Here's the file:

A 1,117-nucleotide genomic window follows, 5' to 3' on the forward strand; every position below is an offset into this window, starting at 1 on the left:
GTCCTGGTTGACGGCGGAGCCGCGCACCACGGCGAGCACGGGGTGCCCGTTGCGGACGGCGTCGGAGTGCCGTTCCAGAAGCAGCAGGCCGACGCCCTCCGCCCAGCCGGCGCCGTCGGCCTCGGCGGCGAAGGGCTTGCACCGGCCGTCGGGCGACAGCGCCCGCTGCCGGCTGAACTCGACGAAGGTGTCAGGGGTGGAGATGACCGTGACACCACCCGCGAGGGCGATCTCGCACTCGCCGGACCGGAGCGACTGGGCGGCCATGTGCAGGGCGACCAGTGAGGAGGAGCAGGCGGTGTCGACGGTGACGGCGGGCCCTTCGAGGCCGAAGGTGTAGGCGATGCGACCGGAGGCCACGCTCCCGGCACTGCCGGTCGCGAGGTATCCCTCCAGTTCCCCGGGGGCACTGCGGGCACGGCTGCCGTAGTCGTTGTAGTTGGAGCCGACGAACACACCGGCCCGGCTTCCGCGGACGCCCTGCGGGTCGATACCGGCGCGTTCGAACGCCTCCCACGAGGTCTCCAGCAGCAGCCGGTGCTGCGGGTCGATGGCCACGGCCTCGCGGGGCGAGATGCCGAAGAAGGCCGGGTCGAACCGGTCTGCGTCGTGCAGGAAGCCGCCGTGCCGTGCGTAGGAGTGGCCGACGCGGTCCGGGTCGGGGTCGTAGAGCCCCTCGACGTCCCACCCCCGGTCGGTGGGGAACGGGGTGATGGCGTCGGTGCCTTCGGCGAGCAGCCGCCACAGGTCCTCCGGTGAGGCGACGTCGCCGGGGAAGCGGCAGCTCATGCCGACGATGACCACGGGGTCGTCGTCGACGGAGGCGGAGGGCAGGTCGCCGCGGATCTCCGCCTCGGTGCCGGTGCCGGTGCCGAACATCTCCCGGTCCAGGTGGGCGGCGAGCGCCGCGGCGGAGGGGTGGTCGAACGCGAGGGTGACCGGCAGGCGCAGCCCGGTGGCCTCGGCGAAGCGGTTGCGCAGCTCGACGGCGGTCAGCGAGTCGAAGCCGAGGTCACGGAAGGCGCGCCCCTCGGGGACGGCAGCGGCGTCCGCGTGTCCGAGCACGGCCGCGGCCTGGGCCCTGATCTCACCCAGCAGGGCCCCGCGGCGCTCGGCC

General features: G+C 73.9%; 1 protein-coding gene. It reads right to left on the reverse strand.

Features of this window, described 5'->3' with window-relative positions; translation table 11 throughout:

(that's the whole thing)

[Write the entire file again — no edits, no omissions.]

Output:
A 1,117-nucleotide genomic window follows, 5' to 3' on the forward strand; every position below is an offset into this window, starting at 1 on the left:
GTCCTGGTTGACGGCGGAGCCGCGCACCACGGCGAGCACGGGGTGCCCGTTGCGGACGGCGTCGGAGTGCCGTTCCAGAAGCAGCAGGCCGACGCCCTCCGCCCAGCCGGCGCCGTCGGCCTCGGCGGCGAAGGGCTTGCACCGGCCGTCGGGCGACAGCGCCCGCTGCCGGCTGAACTCGACGAAGGTGTCAGGGGTGGAGATGACCGTGACACCACCCGCGAGGGCGATCTCGCACTCGCCGGACCGGAGCGACTGGGCGGCCATGTGCAGGGCGACCAGTGAGGAGGAGCAGGCGGTGTCGACGGTGACGGCGGGCCCTTCGAGGCCGAAGGTGTAGGCGATGCGACCGGAGGCCACGCTCCCGGCACTGCCGGTCGCGAGGTATCCCTCCAGTTCCCCGGGGGCACTGCGGGCACGGCTGCCGTAGTCGTTGTAGTTGGAGCCGACGAACACACCGGCCCGGCTTCCGCGGACGCCCTGCGGGTCGATACCGGCGCGTTCGAACGCCTCCCACGAGGTCTCCAGCAGCAGCCGGTGCTGCGGGTCGATGGCCACGGCCTCGCGGGGCGAGATGCCGAAGAAGGCCGGGTCGAACCGGTCTGCGTCGTGCAGGAAGCCGCCGTGCCGTGCGTAGGAGTGGCCGACGCGGTCCGGGTCGGGGTCGTAGAGCCCCTCGACGTCCCACCCCCGGTCGGTGGGGAACGGGGTGATGGCGTCGGTGCCTTCGGCGAGCAGCCGCCACAGGTCCTCCGGTGAGGCGACGTCGCCGGGGAAGCGGCAGCTCATGCCGACGATGACCACGGGGTCGTCGTCGACGGAGGCGGAGGGCAGGTCGCCGCGGATCTCCGCCTCGGTGCCGGTGCCGGTGCCGAACATCTCCCGGTCCAGGTGGGCGGCGAGCGCCGCGGCGGAGGGGTGGTCGAACGCGAGGGTGACCGGCAGGCGCAGCCCGGTGGCCTCGGCGAAGCGGTTGCGCAGCTCGACGGCGGTCAGCGAGTCGAAGCCGAGGTCACGGAAGGCGCGCCCCTCGGGGACGGCAGCGGCGTCCGCGTGTCCGAGCACGGCCGCGGCCTGGGCCCTGATCTCACCCAGCAGGGCCCCGCGGCGCTCGGCC

General features: G+C 73.9%; 1 protein-coding gene. It reads right to left on the reverse strand.

Features of this window, described 5'->3' with window-relative positions; translation table 11 throughout: